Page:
I have next to me a copy of a magazine called Movello
, subtitled ‘living the Docklands lifestyle’. This little journal seems to be Die Neue Linie
of Canary Wharf Modernism, or maybe the Der Sturmer
of East London class cleansing. On the cover a square-jawed male model leans on a metal balcony rail, with a backdrop of antiseptic apartments and an unusually blue Thames and sky, with the Dome and a few cranes (as local colour) looming behind. This is a magazine devoted purely to Property In Docklands, is given away free, and is, shall we say, educational.
Nowhere is safe, nowhere too grim, it would seem. It is ‘all change at Canning Town’, for instance. A property investor comments: ‘it’s really quite amazing how this part of London is taking shape, piece by piece. Leamouth Peninsula North is another fascinating project that will not only strengthen Docklands, but the whole of London – I think Leamouth Peninsula North is especially exciting as it represents what Docklands is trying to do – knocking down the old and building up the new. If you look back to the 1970s or even the early 80s, you’ll recall places such as the Isle of Dogs being nothing more than mere rubble- the development of Canary Wharf and other places around East London are making it a really fashionable place for young professionals to live’ The traces are busily being effaced with Corbusier-esque fervour, this time for the purposes of bankers, who don’t seem remotely chastened by their recent troubles.Movello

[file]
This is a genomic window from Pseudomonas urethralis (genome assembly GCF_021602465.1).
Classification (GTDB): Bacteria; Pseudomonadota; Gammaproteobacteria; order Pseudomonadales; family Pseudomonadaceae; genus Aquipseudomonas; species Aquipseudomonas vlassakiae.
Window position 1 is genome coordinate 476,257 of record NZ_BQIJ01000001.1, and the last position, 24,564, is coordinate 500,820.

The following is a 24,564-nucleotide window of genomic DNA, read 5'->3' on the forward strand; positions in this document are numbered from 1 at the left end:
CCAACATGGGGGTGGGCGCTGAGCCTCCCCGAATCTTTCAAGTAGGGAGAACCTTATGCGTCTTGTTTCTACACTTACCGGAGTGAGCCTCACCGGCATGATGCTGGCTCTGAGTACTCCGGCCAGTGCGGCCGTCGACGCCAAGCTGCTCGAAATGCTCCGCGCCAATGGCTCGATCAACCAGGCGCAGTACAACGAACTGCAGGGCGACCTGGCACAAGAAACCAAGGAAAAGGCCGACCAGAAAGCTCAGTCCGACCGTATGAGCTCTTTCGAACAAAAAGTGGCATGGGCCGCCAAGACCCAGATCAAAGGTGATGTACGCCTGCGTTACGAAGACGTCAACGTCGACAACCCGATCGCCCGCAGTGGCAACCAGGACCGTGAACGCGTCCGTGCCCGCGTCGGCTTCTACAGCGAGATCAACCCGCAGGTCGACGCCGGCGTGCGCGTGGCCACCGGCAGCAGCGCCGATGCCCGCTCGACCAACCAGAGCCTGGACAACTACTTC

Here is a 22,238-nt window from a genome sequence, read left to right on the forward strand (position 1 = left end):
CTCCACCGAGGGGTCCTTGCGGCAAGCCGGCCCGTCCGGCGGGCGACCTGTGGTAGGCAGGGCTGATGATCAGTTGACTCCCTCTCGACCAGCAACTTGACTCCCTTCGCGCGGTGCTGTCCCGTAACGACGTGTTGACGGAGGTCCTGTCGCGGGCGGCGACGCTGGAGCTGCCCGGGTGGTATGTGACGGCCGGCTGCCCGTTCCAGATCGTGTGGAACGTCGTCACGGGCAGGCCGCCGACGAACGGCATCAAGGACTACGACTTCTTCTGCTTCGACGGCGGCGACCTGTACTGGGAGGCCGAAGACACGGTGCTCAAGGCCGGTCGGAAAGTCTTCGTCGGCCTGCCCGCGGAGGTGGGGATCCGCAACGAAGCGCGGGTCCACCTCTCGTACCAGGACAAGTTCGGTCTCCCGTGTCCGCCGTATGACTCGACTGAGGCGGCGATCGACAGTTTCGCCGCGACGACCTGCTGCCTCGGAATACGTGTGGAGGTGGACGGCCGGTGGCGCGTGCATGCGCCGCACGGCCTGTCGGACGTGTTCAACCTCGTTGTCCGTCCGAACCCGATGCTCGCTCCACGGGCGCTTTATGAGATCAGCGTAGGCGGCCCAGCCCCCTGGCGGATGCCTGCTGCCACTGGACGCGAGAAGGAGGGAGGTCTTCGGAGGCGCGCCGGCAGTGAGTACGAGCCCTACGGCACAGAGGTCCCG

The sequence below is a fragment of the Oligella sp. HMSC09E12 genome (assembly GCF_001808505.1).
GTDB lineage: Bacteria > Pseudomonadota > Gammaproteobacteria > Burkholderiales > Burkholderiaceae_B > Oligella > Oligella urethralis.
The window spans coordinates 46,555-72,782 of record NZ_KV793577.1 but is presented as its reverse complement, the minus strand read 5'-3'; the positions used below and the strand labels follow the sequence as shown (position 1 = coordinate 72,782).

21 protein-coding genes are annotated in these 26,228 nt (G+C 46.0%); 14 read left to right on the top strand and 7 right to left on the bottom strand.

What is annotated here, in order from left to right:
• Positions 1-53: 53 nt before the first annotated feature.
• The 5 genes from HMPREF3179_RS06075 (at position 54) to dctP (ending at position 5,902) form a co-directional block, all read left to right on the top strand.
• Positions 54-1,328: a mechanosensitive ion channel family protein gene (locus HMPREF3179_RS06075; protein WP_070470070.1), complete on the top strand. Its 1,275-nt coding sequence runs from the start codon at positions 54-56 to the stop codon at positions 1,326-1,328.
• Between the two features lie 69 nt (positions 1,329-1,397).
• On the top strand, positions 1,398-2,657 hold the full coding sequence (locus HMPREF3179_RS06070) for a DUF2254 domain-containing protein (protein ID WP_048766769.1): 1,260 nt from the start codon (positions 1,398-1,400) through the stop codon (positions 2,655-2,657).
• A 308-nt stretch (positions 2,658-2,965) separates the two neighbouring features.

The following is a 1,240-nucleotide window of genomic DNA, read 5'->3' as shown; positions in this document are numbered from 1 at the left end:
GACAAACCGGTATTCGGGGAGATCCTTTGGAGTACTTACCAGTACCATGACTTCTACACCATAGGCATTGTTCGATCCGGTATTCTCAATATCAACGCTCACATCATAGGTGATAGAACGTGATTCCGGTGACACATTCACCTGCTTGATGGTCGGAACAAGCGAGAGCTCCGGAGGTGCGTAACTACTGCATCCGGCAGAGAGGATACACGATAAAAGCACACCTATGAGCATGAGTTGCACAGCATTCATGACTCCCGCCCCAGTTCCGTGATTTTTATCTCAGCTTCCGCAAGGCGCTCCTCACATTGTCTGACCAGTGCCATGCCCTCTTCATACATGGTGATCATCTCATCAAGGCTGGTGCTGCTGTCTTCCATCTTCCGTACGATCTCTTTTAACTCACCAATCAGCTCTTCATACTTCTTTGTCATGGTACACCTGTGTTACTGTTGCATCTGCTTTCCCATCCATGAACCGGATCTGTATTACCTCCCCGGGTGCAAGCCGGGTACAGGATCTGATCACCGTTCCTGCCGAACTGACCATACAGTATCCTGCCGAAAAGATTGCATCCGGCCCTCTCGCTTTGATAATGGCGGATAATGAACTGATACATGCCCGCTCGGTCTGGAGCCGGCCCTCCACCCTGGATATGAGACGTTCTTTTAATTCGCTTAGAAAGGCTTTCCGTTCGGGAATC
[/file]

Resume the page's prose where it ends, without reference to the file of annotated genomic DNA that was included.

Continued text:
(what a lovely name, especially how it sounds a bit like Movimentos) is page after page of stunning devlopments. One such ‘spectacular masterpiece allowing residents to enjoy living in what is being described as New London, with its modern lifestyle and growing facilities’ is Discovery Dock. The picture evokes a slightly prissier, pine-dressed version of a particularly meanly standardised GLC tower block, only rammed in together where the grass and playgrounds would have been. But all those paternalist council facilities are helpless against what is described as ‘the hedonistic delights of Moshi Moshi sushi’. There’s better elsewhere: ‘Pan Peninsula’ features a cocktail bar on the 50th floor and a private cinema. The Ontario tower – that fragment of Dubai that pokes out at the other end of Blackwall Tunnel – is topped with roof gardens, lush verdure to enjoy that Blackwall air.
This isn’t just about luxury for plutocrats. They’re giving something back, by Regenerating Silvertown, the blighted landscape of industrial wasteland and bizarre Loosian terraced flats
at the other side of the Thames Barrier from Charlton. Terry Farrell (designer of the Blackwall tunnel’s weirdly organic concrete airvents), in what must be his first London project since furnishing the secret state with its own Lev Rudnev ziggurat
, is designing a giant aquarium to be called ‘Biota!’, while the rotting Millennium Mills
will become Luxury Flats. This benign project was given by the London Borough of Newham to the Cronenburgian sounding ‘Urban Strategies International’ of Toronto. Perhaps Newham’s council waiting list will be sliced in half by this visionary project. But even if not, the new Silvertonians can pick up the ethical slack: ‘London high-fliers and city professionals are generally eco-friendly and will often spend their valuable free time in the gym or at the health spa recuperating after a hard day at the office’, reminds a feature for an Eco-Friendly Cleaning Service, which can in turn provide a job for the unfortunate council tenant.
Most impressive, though, and rather akin to those East German fashion photographs in which models pose and pout in front of blast furnaces and plattenbau blocks, is Movello’s fashion section. All filmed in the aforementioned ‘Discovery Dock’, rangy women In casual yet glamorous dresses lean by the quayside, with expressions of mild, restrained happiness. In one, a model perches on the coffee table of one of Discovery Dock’s new apartments, her shift dress glimmering amid the beige and chrome.